Minister for Business, Enterprise and Innovation Heather Humphreys pictured with Chris Paul Avantcard CEO, at the announcement of 40 new jobs by Avantcard in Carrick on Shannon, Co Leitrim. PICTURE: Brian Farrell
Longford businesses are being urged to make sure they are ready to avail of the customs Transit procedure for moving goods through the UK landbridge post-Brexit.
The Transit procedure allows goods to pass across customs borders with all duties and other charges suspended until arrival at their destination.
In order to avail of the Transit procedure, businesses will need to have a Revenue-approved comprehensive financial guarantee in place. This comprehensive guarantee is required as financial security to cover all potential and actual customs debts such as customs and taxes.
Calling on businesses to contact Revenue about their customs arrangements, Minister for Business, Enterprise and Innovation, Heather Humphreys TD said: “Businesses that move their goods to or from mainland Europe using the UK landbridge need to be aware that customs procedures will apply to them post-Brexit.
“If a business moves goods through the UK, or sources their supplies or components from mainland Europe via the UK landbridge, they need to put in place a financial guarantee to be in a position to avail of the ‘Transit’ procedure to lessen customs delays and costs.”
The Minister continued: “’Transit’ is a customs procedure that, simply put, will improve the process of moving goods through the UK after Brexit.
“It takes time to put the necessary financial guarantee in place to be able to avail of this procedure though, so whether you’re a cement manufacturer exporting to Germany or a florist whose flowers come from Holland through the UK, I would urge businesses to start consulting with their bank or financial providers and Revenue straight away. Alternatively, businesses can engage a customs agent or logistics company to do so, but either way they need to start the process now.”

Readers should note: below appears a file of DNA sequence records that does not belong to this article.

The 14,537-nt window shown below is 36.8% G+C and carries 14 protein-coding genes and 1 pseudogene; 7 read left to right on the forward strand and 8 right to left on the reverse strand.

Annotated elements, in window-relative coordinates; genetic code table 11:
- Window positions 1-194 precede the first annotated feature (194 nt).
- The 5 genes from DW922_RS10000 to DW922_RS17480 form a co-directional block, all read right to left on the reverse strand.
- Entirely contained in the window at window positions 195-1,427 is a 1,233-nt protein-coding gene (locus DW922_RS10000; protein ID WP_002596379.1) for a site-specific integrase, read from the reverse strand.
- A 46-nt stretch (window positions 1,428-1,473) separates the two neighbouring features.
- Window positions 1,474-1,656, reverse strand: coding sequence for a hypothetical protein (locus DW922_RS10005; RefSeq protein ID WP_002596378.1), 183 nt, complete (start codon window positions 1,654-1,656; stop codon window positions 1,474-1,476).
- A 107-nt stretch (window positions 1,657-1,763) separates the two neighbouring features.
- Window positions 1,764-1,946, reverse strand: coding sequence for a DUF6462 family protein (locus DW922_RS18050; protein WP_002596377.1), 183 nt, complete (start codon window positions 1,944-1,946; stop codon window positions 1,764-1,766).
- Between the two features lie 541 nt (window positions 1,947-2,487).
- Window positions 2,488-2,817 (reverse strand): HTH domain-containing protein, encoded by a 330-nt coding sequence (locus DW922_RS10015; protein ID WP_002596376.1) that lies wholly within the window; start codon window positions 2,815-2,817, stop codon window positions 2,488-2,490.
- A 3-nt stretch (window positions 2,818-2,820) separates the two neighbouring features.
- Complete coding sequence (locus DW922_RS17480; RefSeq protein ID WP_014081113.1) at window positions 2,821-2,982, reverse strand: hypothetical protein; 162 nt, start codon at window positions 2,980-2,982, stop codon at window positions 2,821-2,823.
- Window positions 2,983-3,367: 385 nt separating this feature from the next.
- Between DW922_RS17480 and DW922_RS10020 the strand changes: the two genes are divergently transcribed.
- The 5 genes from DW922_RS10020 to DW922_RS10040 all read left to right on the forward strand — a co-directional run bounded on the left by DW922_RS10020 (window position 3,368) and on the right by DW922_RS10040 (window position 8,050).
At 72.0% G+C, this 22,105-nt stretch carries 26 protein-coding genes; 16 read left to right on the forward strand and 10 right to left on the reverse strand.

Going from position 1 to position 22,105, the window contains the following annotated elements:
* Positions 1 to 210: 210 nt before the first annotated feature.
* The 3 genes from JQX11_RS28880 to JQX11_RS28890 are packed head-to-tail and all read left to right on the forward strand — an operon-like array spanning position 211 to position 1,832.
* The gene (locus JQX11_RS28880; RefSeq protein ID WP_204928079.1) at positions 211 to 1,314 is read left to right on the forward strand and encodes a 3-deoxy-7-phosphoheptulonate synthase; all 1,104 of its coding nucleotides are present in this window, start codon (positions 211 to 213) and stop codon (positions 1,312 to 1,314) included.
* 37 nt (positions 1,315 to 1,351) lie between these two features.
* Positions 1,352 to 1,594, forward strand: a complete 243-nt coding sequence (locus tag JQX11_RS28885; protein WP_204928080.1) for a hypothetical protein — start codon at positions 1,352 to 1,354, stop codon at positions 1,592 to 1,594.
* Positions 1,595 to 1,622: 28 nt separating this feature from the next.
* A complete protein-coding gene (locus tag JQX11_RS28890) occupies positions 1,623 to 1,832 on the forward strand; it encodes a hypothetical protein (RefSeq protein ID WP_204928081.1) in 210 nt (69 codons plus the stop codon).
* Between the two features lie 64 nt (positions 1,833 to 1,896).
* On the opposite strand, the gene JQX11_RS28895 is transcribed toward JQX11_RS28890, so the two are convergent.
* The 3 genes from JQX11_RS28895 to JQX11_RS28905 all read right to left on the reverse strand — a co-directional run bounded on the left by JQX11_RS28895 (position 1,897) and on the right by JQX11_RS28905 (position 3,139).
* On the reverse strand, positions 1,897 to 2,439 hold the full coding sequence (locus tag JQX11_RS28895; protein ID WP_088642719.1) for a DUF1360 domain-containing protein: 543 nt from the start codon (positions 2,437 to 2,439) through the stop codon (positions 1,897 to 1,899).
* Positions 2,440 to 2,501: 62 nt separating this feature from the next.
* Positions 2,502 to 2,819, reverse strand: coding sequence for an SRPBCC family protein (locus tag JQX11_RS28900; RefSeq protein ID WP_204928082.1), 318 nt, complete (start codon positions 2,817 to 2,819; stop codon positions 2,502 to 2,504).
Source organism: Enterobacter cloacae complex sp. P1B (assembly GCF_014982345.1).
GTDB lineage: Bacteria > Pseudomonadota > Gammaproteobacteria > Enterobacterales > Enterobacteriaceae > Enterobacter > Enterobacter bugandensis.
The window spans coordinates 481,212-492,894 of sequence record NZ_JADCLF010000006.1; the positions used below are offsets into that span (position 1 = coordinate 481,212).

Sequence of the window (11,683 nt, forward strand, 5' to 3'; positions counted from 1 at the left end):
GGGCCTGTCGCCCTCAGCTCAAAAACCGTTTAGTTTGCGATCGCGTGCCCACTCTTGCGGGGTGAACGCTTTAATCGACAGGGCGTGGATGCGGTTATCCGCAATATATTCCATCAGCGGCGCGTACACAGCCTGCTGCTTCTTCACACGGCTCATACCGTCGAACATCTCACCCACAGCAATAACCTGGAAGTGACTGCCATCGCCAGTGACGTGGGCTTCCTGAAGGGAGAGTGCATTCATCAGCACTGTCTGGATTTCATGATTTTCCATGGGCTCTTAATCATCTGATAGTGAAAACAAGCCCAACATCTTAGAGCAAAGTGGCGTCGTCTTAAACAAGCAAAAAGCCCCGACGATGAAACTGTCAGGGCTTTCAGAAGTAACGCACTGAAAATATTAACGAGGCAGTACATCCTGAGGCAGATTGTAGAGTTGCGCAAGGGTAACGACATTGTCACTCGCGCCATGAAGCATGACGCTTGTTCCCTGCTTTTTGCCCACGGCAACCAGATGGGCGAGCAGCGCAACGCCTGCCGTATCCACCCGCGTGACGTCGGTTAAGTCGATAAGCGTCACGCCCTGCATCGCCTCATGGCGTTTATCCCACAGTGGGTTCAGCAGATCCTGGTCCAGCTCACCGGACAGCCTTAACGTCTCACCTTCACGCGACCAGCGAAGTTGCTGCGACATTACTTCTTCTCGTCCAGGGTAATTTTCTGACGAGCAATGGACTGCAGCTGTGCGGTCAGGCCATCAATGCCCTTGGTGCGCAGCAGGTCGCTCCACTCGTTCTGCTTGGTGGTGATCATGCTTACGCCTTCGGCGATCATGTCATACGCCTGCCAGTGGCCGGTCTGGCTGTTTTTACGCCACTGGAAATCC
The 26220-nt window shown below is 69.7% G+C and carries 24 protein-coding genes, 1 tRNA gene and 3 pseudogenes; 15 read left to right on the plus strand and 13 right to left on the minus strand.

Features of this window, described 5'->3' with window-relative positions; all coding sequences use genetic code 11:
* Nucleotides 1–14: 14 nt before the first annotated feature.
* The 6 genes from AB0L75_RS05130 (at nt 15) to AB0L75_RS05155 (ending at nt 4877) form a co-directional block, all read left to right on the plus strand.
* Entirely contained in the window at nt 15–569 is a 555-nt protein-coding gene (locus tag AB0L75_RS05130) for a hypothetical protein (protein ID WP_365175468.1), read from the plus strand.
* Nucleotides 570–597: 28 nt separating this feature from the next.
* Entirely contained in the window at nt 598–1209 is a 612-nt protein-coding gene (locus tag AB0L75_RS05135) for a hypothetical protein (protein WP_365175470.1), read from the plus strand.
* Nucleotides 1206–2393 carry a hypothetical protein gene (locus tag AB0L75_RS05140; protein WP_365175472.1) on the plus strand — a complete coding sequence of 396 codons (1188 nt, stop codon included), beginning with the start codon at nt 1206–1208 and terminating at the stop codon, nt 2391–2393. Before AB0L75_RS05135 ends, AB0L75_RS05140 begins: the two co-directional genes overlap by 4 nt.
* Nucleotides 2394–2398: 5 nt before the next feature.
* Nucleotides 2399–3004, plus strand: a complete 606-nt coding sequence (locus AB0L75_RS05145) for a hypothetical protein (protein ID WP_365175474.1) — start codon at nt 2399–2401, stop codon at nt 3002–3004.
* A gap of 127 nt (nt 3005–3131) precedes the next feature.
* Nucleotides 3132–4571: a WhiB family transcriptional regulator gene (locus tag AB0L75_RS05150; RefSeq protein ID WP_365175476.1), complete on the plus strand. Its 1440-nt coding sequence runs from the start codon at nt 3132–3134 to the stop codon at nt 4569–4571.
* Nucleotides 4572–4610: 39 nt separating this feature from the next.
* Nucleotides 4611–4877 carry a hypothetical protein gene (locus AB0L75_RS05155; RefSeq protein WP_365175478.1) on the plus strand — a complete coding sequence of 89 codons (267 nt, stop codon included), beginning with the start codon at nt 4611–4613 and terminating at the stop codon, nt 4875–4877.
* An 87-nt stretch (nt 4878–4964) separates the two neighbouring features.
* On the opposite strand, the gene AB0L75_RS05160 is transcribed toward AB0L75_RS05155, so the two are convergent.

With less than four weeks to go to Brexit, the Minister of State for Trade, Employment, Business, EU Digital Single Market and Data Protection, Pat Breen reminded businesses who intend to import or export to the UK post Brexit that they also need a trading number called an Economic Operators Registration and Identification (EORI). An EORI number is already used by any business trading with a non-European Union (EU) country.
Minister Breen said, “A business will need an EORI number for a range of scenarios, including: if they are planning to avail of the customs ‘Transit’ procedure to move their goods through the UK; if they plan to continue to buy stock from the UK; or indeed if they intend to export their manufactured or processed goods to the UK post Brexit.
“About three-quarters of businesses in Ireland that trade with the UK have not yet registered with Revenue for an EORI number, so I would urge businesses to act now and take this necessary step to protect their business from delays and other impacts”, he added.
“It only takes a few minutes to register with Revenue for an EORI number but businesses need to do this urgently if they are to continue trading with the UK post Brexit,” the Minister concluded.
Minister of State for Training, Skills, Innovation, Research and Development, John Halligan TD said “Businesses from all sectors can seek customs advice and training through the ‘Prepare Your Business for Customs’ workshops, which the Local Enterprise Offices are rolling out. These one-day workshops will provide businesses with an opportunity to understand about potential customs impacts, formalities and procedures they will need to adopt when trading with the UK after this date and help businesses put arrangements in place.”
Businesses can also receive online customs training through Enterprise Ireland’s website to find out more about key customs concepts, documentation and processes, which takes about 45 minutes to complete.
Further information about actions businesses can take now to prepare for Brexit is available on www.dbei.gov.ie